• Disclosure of Privileged Information: If the subpoena demands disclosure of privileged or otherwise protected information without proper exception or waiver.
  • Undue Burden: If the subpoena imposes an excessive burden on the witness.

Simultaneously, the judge holds the authority to quash or modify a subpoena under the following circumstances:

  • Disclosure of Confidential Information: If the witness’s testimony would reveal trade secrets or other confidential commercial information.
  • Unrequested Expert Testimony: If the subpoena requires an unretained expert to provide opinions or information beyond the scope of the dispute and not requested by any party.

In the event that either of the aforementioned scenarios arises, the judge may still enforce the subpoena if the issuing party demonstrates:

  • A substantial need for testimony or material that cannot be obtained through other means without undue hardship.
  • A commitment to reasonably compensate the subpoenaed individual.

If a subpoenaed party does suffer an undue burden, the court may impose sanctions – including attorney fees – on the issuing party.

If a Subpoena is Directed to Me, Can Someone Else Accept it on My Behalf?

A subpoena directed to a specific individual rather than an institution, such as a University, must be personally accepted by that individual.

However, there are three notable exceptions to this general rule:

  • Peace Officers: If the subpoenaed person is a peace officer, subpoenaed to testify about an event or transaction h/she witnessed or investigated as a peace officer, the subpoena may be served by delivering two (2) copies to the immediate superior or an agent designated to receive subpoenas, who must then deliver a copy to the peace officer.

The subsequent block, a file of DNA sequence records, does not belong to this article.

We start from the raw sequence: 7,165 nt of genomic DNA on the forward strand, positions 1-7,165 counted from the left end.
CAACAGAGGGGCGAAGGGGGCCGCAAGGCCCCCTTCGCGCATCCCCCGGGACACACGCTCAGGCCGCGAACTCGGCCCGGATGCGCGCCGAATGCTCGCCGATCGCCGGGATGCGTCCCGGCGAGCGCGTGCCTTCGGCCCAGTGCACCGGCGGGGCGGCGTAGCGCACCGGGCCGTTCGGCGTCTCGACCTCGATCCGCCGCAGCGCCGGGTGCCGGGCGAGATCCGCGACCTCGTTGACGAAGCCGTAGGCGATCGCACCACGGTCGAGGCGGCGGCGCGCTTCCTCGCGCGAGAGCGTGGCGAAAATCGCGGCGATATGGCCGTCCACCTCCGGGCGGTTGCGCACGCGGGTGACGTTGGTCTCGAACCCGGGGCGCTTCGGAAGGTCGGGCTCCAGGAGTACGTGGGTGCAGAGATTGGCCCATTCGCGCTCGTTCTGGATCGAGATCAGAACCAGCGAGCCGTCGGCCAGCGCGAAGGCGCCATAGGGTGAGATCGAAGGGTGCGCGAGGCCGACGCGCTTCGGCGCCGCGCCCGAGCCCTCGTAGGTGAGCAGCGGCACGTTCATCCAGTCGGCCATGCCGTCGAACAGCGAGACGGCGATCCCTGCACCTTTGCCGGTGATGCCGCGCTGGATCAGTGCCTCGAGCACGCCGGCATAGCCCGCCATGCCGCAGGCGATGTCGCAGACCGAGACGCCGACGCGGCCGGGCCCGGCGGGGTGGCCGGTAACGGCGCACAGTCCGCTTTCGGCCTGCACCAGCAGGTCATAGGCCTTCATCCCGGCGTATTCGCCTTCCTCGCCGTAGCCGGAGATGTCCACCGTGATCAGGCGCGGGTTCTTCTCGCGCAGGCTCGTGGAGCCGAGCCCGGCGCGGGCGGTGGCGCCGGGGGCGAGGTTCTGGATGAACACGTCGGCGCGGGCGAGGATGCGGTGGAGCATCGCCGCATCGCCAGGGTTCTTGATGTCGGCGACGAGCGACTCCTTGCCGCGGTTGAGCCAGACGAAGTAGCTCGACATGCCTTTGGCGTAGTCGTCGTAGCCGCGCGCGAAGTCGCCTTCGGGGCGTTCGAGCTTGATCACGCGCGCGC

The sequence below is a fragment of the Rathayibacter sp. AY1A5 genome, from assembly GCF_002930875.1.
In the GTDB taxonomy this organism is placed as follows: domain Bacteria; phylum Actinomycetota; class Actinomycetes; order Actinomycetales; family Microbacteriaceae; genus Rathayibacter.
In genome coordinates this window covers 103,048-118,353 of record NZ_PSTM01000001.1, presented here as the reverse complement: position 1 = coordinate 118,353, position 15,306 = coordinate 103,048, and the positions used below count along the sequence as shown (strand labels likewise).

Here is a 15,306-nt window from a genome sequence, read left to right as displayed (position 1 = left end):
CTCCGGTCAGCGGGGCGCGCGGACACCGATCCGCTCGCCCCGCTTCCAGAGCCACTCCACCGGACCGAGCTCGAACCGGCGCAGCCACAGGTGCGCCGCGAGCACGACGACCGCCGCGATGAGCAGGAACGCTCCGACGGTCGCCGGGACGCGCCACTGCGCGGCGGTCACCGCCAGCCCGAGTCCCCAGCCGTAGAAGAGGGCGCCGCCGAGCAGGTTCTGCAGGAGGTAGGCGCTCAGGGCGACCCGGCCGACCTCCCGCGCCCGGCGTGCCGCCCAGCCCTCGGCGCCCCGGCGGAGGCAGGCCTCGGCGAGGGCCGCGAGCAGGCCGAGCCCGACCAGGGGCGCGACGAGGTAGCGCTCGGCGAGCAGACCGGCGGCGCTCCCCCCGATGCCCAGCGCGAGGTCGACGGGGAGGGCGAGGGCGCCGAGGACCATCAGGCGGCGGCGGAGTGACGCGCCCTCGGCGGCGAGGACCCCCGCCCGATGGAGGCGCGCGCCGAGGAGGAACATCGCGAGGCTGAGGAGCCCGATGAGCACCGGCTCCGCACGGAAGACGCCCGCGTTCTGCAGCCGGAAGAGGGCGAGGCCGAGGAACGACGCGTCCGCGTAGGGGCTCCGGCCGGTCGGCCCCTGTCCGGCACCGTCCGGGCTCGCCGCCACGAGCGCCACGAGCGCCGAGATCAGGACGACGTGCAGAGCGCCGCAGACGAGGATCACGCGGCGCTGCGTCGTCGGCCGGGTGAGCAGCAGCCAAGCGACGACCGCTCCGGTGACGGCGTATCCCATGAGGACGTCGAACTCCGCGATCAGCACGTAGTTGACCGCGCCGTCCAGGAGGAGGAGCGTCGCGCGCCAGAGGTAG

• State Employees: When a state employee is summoned to testify about matters they have specialized knowledge in due to their official duties, the subpoena may be served by delivering two copies to their immediate supervisor or an authorized agent designated to handle subpoenas. However, if the state employee is being subpoenaed for their firsthand knowledge of an incident, they must be personally served. For instance, a Human Resources employee subpoenaed to discuss internal procedures may be served through their supervisor, but if the same employee is summoned to testify about witnessing an on-campus accident, personal service is required.
  • Criminal Subpoenas: While not ideal, a criminal subpoena may be served via mail if the recipient willingly acknowledges receipt to the serving party and is willing to confirm their identity using specific details such as date of birth, driver’s license number, or DMV identification card. It’s important to note that disclosing personal information to third parties is generally discouraged.

In summary, while subpoenas typically require personal acceptance by the named individual, certain circumstances permit alternative methods of service as outlined above.